7 January 2012, 14:39

Coffee free of charge

Coffee free of charge

Every Russian who finds themselves in a difficult life situation can now have a free cup of coffee and feel the warmth of other people’s care. Many cafes all over the country provide a special social service now, “suspended coffee”, or coffee free of charge.

Every Russian who finds themselves in a difficult life situation can now have a free cup of coffee and feel the warmth of other people’s care. Many cafes all over the country provide a special social service now, “suspended coffee”, or coffee free of charge. Anyone can buy a cup of aromatic drink for themselves and also “suspend” a cup, paying for somebody else.

The tradition to suspend coffee first appeared in Italian Naples. The initiative pleased the citizens and visitors of Naples so much that soon other countries knew about it. Russia began to suspend coffee only a little over a month ago. There are not many places yet where this service is available but their number is growing both in Moscow and all other regions of the country, an employee of the Moscow chain of coffee shops, Vladimir Vasilenko, said in his interview for The Voice of Russia:

“People get to know about this initiative either from social networks or in our café. This month customers paid for 300 cups of coffee and we have already handed out 200 cups. All kinds of people respond to this initiative. When we were only launching this campaign we went out to the nearest metro station and offered free cups of coffee to passers-by. I am sure that this tradition will make people think about others. We need other traditions of this kind, as many as possible.”

Katya, a coffee shop waitress, says that the number of suspended cups varies from day to day. Over weekends, for example, much more people request them and pay for them. These people come from all walks of life, the girl says:

“We never refuse to serve a suspended cup of coffee. These customers can be retired people or people who left their money at home. Sometimes people ask for suspended coffee out of curiosity, when they learn about this initiative in social networks. We never think it too much trouble to go out and offer a cup of hot coffee to those who need it, in our opinion. Other people specially come in to suspend coffee without ordering anything for themselves. I feel respect for such people.”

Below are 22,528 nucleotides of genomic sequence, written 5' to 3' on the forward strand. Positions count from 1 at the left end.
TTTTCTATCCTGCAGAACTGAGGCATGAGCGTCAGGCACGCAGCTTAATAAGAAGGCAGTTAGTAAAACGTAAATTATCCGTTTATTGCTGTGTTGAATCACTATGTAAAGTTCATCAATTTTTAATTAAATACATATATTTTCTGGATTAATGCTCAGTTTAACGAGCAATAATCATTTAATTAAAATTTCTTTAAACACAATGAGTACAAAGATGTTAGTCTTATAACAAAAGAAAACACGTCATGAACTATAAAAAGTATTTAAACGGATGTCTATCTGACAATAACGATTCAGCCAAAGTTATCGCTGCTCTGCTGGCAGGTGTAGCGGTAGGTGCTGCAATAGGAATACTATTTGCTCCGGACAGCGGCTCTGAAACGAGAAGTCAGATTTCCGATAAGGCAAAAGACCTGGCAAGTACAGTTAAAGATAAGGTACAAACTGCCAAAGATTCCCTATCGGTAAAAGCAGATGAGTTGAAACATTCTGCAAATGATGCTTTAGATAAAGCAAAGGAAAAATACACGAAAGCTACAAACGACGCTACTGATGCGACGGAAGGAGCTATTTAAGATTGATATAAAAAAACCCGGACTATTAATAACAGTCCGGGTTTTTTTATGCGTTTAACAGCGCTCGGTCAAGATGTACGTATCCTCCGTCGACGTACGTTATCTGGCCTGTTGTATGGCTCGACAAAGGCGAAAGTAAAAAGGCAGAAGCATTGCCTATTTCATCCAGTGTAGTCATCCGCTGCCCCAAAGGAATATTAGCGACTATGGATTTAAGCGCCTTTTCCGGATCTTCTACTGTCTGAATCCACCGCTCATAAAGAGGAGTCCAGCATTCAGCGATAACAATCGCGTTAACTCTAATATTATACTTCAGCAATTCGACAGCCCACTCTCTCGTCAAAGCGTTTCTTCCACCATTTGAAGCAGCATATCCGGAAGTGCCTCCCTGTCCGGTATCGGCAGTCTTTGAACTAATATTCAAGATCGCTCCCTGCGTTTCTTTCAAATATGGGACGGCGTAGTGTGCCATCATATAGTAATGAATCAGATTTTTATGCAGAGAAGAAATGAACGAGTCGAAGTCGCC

The suspended coffee action has raised a lot of gossip both in Moscow and the rest of the country. Some people believe that this unusual social service is a step to building a civil society. Others think that this service is only for the benefit of those who do not want to pay because poor and destitute people are not allowed to enter cafes and the action in Naples was originally meant for those people. Xenia Luchenko form Moscow believes that, in any case, this initiative will motivate people to do good:

“This is a wonderful idea because it should be easy to do good. In the West, for example, they sell plastic bracelets and the proceeds go to fighting breast cancer. This idea really works because the easier it is to do good the more often people will do it.”

Xenia likes the idea of paying for other people’s coffee and she believes it would also be nice to suspend other things besides drinks, such as children’s books and toys:

“There are several publishers in Moscow that encourage customers to pay for books for orphanages, large families and village libraries. This is real tangible help. At the Non-Fiction Book Fair which was held in Moscow recently, there were two stands where customers could pay for suspended books. I suspended a children’s book there. I chose the one that my child loves. I know how much he enjoys reading it and I would like another child to feel happy to get it.”

Time will tell if the tradition of suspended coffee, books and other small things for those who need them will strike root. However, even today we can see that Russians are ready to be closer and kinder to each other.

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